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Traditional Laotian Funeral Canopy Set for Temple Offerings

Traditional Laotian Funeral Canopy Set for Temple Offerings


Regular price $775.00 USD
Regular price Sale price $775.00 USD
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Lao Funeral Canopy 

Customs of Buddhist funerals Many Buddhists believe a person’s body can receive gifts and messages after they pass away, so they gather around them to pray and bestow presents.

Buddhist mourning periods last up to 100 days, with services traditionally held on the third, seventh, 49th, and 100th day.

Cremation is traditional in Buddhism, but only after seven days have passed.

Mourners wear white, and the service and casket are typically straightforward and not showy.

Memorial services are held on the third, seventh, 49th, and 100th day after death.

Whether you or your loved one were a practicing Buddhist or just found beauty in Buddhist beliefs, consider incorporating Buddhist aspects into your memorial planning. Knowing more about the background of the religion may help you get some perspective on how best to honor your loved one and these traditions.

Buddhism originated in India in about the fifth century BCE and has become one of the most popular belief systems in the world. It is considered a religion, a philosophy, and a moral discipline. Unlike Islam, Christianity, or Judaism, it is non-theistic: There is no belief in a creator god. Many people find this unique aspect of Buddhism appealing because it allows practitioners to combine a Buddhist practice with another religion of their choosing.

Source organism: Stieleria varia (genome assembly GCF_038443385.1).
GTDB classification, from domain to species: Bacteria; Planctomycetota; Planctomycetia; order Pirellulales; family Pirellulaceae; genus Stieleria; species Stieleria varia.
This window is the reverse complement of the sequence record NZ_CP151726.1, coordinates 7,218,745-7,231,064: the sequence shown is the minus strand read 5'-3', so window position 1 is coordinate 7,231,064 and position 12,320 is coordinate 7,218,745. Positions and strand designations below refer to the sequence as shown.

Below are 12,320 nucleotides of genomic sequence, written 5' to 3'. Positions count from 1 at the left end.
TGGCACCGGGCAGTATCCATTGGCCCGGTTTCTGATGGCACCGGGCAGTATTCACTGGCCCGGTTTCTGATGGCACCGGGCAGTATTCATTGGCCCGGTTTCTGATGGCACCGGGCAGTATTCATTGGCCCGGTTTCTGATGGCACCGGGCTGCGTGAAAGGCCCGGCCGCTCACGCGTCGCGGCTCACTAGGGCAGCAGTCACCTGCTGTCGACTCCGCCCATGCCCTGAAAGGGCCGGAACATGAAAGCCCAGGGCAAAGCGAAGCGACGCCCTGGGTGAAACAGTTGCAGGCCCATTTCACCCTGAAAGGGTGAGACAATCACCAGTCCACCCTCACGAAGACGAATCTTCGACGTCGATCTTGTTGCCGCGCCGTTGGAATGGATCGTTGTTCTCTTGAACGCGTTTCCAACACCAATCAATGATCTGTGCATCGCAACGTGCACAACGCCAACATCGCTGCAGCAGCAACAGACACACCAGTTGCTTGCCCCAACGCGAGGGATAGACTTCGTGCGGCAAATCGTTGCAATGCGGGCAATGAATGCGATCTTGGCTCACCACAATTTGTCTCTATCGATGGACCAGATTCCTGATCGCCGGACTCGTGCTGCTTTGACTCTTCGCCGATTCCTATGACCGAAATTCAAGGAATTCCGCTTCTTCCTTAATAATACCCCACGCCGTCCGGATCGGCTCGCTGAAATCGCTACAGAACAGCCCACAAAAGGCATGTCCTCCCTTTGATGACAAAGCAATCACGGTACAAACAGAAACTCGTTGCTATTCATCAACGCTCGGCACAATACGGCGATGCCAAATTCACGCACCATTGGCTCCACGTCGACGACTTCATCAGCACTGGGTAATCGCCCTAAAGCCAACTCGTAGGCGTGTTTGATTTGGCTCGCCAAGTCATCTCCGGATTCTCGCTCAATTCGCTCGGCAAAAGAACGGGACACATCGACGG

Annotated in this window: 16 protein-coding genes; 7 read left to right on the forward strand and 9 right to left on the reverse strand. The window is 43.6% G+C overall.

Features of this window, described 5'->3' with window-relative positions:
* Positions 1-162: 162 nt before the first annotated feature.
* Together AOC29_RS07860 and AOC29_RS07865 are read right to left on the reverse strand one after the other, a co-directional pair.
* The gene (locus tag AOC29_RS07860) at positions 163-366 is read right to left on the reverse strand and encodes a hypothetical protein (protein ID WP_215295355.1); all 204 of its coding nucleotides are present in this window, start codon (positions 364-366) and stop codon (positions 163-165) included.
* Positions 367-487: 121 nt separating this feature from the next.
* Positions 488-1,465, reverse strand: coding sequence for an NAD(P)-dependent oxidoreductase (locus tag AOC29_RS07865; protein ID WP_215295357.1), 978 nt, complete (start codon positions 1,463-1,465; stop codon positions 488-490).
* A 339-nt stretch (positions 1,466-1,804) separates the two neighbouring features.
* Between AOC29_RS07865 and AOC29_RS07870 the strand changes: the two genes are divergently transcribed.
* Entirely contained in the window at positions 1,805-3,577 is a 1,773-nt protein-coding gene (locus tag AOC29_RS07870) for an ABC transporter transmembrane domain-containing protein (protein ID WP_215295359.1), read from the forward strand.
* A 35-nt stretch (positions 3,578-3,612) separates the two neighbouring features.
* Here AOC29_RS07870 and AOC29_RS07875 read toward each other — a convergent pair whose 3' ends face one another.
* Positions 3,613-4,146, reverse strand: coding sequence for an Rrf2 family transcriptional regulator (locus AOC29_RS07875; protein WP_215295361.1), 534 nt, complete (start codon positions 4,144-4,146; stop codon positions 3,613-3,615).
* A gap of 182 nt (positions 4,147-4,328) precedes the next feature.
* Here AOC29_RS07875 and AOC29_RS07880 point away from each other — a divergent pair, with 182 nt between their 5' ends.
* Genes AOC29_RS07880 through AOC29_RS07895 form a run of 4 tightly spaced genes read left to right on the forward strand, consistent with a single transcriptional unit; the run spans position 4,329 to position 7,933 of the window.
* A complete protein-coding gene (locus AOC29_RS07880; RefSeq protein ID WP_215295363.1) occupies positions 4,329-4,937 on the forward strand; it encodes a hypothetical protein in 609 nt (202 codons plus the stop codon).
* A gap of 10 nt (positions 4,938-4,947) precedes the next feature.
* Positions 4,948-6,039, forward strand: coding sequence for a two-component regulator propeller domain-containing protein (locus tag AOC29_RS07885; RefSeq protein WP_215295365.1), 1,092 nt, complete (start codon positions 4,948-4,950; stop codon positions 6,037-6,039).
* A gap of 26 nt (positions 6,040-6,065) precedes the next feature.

Although Buddhism has several denominations throughout different cultures, one of Buddhism’s defining features is a belief in samsara, the cycle of life and death. Buddhists believe that every person is caught in a succession of deaths and rebirths until they are able to free themselves from all desires and the idea of an ego or self. Once they can let go of all attachments and realize that individuality is an illusion and that we are all parts of a greater whole, they will reach the ultimate state of enlightenment, known as nirvana.

Given this context, it becomes clear that both birth and death are essential, inevitable parts of life in the Buddhist worldview. Birth and energy are precious, but so is death, because it marks the beginning of the next life through rebirth. Death is not something to be feared because it is natural—and it is not the end.

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